There are certain consistent ironies to both the security situation in the Middle East and US policy. Blink for half a century and far too little has changed. America’s erratic efforts at political reform pre-date the rise of Nasser. The Arab-Israeli issue first took form in the late 1940s, created its current pattern of divisions between Israeli and Palestinian in 1967, and has been as much of a war process as a peace process ever since. The US has been talking about reducing dependence on Middle East oil imports since the embargo in 1973, and increased its dependence in the process.
Developments may have improved the lives of millions, but even with US aid the Middle East still lags behind. A half-century of efforts to create a new security structure in the region has had no more success than the Baghdad Pact of 1955. The US inherited a power vacuum in the Gulf from Britain in the early 1970s, and its efforts to make Iran and Saudi Arabia security pillars foundered in the late 1970s. The fall of the Shah, the hostage crisis, and the Iran-Iraq war have been followed by the Gulf War, the invasion of Iraq and concern over Iranian nuclear weapons. The tensions of Arab nationalism have been replaced by concerns over Islamic extremism and terrorism in what the US now calls the “long war”.
It is easy to call for sudden and dramatic improvements in both the security and stability of the Middle East and the quality of US foreign policy. But the problems in the Middle East are so broad and complex that they are far more difficult to solve than anyone would like. President Bush may be able to get international pressure to halt Iran’s nuclear developments, and he can give the Arab-Israeli peace effort a higher profile, but his ability to achieve any kind of stability in Iraq is dubious at best.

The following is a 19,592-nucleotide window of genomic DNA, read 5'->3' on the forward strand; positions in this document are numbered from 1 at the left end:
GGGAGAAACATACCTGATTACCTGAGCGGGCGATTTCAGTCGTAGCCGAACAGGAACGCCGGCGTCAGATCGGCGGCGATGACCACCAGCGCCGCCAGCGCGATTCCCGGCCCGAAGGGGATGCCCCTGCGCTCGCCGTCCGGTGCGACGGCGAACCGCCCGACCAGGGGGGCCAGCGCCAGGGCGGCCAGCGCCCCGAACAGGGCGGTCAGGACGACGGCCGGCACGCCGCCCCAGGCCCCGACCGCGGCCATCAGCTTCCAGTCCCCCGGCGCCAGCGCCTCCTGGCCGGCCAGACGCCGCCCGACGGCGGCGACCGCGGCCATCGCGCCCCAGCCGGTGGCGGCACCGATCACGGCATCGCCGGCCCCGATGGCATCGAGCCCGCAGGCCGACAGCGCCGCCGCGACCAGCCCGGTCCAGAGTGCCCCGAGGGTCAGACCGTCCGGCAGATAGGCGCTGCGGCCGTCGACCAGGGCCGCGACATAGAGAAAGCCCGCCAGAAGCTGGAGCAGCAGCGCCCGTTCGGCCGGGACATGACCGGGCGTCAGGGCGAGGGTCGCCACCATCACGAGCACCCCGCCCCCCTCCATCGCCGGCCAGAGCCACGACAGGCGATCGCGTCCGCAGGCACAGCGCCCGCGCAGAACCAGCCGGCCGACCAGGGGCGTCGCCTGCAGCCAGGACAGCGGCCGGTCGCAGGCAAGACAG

Barring some sudden reversal in its dealings with Iran, the current US surge in Baghdad at best buys limited security in a nation divided by Arab Shiite versus Arab Sunni, Arab versus Kurdish, and Shiite versus Shiite differences, as well as a major neo-Salafi-dominated insurgency. Iraq has had elections, but still lacks a settled constitution, meaningful signs of economic development, and major moves towards political conciliation.
The result is not going to be any quick move towards development and stability. The next US president will inherit an ‘Iraq problem’; the main question being whether the US leaves – and tries to influence events from the outside – or is successful enough to stay. If it does win the latter kind of victory, it then faces at least half a decade of further economic and military aid and efforts to achieve real conciliation.
So the question is not whether the US can win in Iraq, but rather how much it is perceived to have lost. At this point, Arabs, Iranians, Europeans and most of the world outside the US already perceive the US as having invaded without international sanction or legitimate cause, having blundered badly in nation building and security operations, and caused serious suffering to the Iraqi people. Only the next president can ease the resulting anger and damage to the US’ reputation.
Several things are also clear about the rest of US policy in the Middle East. The Arab-Israeli conflict is simply too divisive and too dangerous to ignore. Iran is not emerging as a serious power, but it can be deeply destabilising if its nuclear ambitions, links to Iraq, and threat to the Arab- Israeli peace process are not dealt with. The US faces as serious an indirect threat from Islamic extremism as its regional allies face from a direct threat, and it will have to deal with all of these problems at once.
Moreover, the next US president will have to adopt a far more realistic approach towards moderate Arab regimes and reformers, and in rebuilding trust in the US. Whether in North Africa, the Levant or the Gulf, the US cannot solve any important problem by itself, or make real progress without strong regional allies. It also cannot make effective use of its military power unless it has local political support, and it cannot deal with terrorism and Islamic extremism unless the leading nations, intellectuals, and religious leaders of the Middle East meet this challenge in ways that deprive extremists of their credibility and popular support.
The question is also not whether the next US president can do this. He or she clearly can. The question is whether he or she will.
Anthony H Cordesman is a former national security adviser and holds the Arleigh A Burke chair in strategy at the Center for Strategic & International Studies in Washington